- Study protocol
- Open Access
- Open Peer Review
Etoricoxib - preemptive and postoperative analgesia (EPPA) in patients with laparotomy or thoracotomy - design and protocols
© Fleckenstein et al; licensee BioMed Central Ltd. 2010
- Received: 12 March 2010
- Accepted: 27 May 2010
- Published: 27 May 2010
Background and Objective
Our objective was to report on the design and essentials of the Etoricoxib protocol- Preemptive and Postoperative Analgesia (EPPA) Trial, investigating whether preemptive analgesia with cox-2 inhibitors is more efficacious than placebo in patients who receive either laparotomy or thoracotomy.
Design and Methods
The study is a 2 × 2 factorial armed, double blinded, bicentric, randomised placebo-controlled trial comparing (a) etoricoxib and (b) placebo in a pre- and postoperative setting. The total observation period is 6 months. According to a power analysis, 120 patients scheduled for abdominal or thoracic surgery will randomly be allocated to either the preemptive or the postoperative treatment group. These two groups are each divided into two arms. Preemptive group patients receive etoricoxib prior to surgery and either etoricoxib again or placebo postoperatively. Postoperative group patients receive placebo prior to surgery and either placebo again or etoricoxib after surgery (2 × 2 factorial study design). The Main Outcome Measure is the cumulative use of morphine within the first 48 hours after surgery (measured by patient controlled analgesia PCA). Secondary outcome parameters include a broad range of tests including sensoric perception and genetic polymorphisms.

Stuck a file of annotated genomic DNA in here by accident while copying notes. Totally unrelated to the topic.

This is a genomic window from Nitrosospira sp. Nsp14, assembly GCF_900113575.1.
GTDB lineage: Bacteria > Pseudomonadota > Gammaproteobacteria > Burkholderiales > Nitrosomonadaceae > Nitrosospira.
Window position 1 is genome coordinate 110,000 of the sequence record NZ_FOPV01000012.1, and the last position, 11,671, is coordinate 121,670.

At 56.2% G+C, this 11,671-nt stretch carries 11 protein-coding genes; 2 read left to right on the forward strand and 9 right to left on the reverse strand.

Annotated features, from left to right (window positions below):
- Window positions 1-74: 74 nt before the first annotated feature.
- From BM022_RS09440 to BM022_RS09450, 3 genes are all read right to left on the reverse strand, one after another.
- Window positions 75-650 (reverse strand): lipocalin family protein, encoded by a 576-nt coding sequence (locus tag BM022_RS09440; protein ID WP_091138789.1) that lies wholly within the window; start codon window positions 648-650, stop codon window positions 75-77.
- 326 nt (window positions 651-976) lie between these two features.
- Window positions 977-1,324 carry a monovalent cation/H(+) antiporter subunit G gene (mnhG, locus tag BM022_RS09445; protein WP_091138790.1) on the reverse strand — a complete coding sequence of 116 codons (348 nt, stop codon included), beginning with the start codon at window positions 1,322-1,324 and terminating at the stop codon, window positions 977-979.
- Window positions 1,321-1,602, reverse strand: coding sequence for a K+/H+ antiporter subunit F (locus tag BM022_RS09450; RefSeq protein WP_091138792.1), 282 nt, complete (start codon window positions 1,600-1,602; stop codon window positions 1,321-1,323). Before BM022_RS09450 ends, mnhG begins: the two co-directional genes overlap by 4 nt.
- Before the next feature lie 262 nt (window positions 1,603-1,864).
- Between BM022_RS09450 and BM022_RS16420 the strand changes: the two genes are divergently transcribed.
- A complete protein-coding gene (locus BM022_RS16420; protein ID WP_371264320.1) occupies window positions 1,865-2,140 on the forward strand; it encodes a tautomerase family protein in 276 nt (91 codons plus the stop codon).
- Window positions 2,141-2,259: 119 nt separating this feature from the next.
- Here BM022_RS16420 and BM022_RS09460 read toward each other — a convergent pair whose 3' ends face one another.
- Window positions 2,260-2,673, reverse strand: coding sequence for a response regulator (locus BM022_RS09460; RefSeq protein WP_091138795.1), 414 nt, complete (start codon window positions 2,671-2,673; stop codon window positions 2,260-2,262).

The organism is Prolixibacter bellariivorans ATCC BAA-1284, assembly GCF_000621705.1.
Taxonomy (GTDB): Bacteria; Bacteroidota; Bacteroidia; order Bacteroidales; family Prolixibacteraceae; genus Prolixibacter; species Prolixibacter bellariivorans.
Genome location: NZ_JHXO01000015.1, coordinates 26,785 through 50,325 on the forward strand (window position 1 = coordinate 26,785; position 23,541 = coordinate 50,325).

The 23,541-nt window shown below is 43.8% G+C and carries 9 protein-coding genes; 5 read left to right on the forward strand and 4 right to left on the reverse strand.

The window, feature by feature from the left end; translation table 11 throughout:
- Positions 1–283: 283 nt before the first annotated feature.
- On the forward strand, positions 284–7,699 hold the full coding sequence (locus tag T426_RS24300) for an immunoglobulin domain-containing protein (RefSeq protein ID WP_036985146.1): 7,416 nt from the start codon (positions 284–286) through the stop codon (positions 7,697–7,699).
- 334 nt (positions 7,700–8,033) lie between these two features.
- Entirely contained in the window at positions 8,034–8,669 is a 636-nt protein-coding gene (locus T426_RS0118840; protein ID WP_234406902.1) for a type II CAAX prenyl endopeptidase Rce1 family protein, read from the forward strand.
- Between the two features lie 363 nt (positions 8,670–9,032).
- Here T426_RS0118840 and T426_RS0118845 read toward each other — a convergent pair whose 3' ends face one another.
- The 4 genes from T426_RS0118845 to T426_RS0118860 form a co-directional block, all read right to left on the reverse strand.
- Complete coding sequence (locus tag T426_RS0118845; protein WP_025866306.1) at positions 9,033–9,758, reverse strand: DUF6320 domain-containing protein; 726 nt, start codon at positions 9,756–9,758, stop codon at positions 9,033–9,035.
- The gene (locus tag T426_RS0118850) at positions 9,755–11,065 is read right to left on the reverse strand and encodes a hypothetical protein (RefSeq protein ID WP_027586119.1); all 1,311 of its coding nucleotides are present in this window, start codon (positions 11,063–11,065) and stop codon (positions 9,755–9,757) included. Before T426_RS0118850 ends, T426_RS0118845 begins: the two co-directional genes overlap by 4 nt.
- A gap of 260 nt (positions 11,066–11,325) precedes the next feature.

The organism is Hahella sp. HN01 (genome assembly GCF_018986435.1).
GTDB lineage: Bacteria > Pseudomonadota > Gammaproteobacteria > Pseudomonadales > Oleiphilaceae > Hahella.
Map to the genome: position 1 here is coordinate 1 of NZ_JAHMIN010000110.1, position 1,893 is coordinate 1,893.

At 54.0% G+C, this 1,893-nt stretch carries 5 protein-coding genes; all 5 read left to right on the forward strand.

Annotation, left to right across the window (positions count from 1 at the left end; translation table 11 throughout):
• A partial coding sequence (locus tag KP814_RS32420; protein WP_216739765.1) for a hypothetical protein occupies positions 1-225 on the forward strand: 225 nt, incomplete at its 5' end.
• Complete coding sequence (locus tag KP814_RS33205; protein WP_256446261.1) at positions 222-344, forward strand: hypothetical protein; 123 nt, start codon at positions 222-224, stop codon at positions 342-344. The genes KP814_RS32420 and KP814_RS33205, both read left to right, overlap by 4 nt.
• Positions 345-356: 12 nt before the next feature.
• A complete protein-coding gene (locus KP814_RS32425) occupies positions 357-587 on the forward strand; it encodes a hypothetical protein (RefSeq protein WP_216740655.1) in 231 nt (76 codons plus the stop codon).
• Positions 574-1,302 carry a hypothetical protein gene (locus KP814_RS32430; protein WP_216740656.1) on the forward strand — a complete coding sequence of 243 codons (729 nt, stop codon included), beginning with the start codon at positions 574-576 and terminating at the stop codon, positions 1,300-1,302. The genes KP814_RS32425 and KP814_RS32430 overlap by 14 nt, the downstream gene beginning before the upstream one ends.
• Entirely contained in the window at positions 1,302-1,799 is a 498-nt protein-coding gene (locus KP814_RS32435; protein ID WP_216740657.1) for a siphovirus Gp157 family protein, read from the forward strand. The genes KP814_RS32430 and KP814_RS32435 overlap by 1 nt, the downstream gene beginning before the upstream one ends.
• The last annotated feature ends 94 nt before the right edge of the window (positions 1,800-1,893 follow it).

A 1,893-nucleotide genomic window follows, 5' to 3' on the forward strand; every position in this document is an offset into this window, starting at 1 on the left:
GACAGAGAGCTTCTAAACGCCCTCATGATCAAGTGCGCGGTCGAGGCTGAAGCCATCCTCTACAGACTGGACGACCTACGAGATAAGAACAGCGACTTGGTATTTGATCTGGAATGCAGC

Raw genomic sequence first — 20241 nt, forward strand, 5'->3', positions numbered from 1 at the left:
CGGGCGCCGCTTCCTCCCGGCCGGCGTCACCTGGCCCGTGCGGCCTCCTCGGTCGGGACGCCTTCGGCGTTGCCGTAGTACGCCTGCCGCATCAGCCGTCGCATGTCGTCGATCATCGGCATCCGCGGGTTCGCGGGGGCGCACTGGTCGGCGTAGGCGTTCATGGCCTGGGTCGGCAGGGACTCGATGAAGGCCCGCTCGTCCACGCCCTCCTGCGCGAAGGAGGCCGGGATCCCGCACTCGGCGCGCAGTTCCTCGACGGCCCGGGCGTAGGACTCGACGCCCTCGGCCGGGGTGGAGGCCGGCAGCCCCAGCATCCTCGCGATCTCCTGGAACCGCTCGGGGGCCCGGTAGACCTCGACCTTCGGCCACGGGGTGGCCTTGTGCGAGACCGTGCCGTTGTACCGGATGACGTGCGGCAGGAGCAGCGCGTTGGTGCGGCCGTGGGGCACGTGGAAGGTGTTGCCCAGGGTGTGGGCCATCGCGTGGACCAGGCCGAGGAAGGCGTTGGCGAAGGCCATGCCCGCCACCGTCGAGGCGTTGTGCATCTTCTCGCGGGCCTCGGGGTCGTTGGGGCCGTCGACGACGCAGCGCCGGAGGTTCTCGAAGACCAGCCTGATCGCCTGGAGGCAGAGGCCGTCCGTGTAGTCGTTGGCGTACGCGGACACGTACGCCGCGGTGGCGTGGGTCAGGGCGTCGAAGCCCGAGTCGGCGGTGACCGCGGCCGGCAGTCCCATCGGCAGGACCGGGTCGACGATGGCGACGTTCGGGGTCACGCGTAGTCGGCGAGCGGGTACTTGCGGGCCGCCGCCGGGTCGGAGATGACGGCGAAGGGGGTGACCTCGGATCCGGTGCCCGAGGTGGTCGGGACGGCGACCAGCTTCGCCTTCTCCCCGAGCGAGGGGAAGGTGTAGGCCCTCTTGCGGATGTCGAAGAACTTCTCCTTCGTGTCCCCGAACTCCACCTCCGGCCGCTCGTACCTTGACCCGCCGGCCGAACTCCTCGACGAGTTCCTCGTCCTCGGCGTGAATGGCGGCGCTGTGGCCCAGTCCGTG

The results of this study will provide information on the analgesic effectiveness of etoricoxib in preemptive analgesia and will give hints on possible preventive effects of persistent pain.
- Postoperative Pain
- Pressure Pain Threshold
- Quantitative Sensory Testing
- Postoperative Pain Management
To achieve an adequate postoperative pain therapy is a medical challenge. Acute postoperative pain is followed by persistent pain in 10-50% of individuals after common operations, such as groin hernia repair, breast and thoracic surgery, leg amputation, and coronary artery bypass surgery. Since chronic pain can be severe in about 2-10% of these patients, persistent postsurgical pain represents a major, largely unrecognised clinical problem . There is a discrepancy between the results of many epidemiological surveys reporting persistent pain in a significant portion of postoperative patients despite the fact that very effective analgesic tools are available to treat postoperative pain [2, 3]. Postoperative analgesia improves patients rehabilitation, shortens hospital stay, and potentially decreases postoperative complications . In this context, the acute pain management team responsible for the patient's analgesic therapy can play an important role in improving the patient's surgical outcomes [5, 6].
Preemptive analgesia has become one of the most promising strategies of pain management . The precise definition of preemptive analgesia remains controversial. However, the explanatory concept behind it indicates that an analgesic intervention begins before the noxious stimulus arises which has beneficial effects reducing postoperative pain and the occurrence of postoperative pain . From a physiological view of pain, physical injury generates a complex stress response that extends beyond the nervous system contributing to the experience of postoperative pain. This response comprises of neurotransmitters, peptides, endocannabinoids, cytokines, and hormones, all of which are operating in interdependent nervous, endocrine, and immune processes to cope with the injury . The transition of acute postoperative pain into a chronic pain state is a complex process that not only involves the effects of one's physiological state but also involves psychological and social-environmental factors [6, 9]. All these effects are supposed to induce plasticity in spinal and supraspinal structures contributed to the chronification of postoperative pain [10, 11]. Therefore, in using preemptive analgesia there is a partial stopping to some of the influencing factors experienced; which in turn, may already prevent the sensitizing effects of the surgical procedure.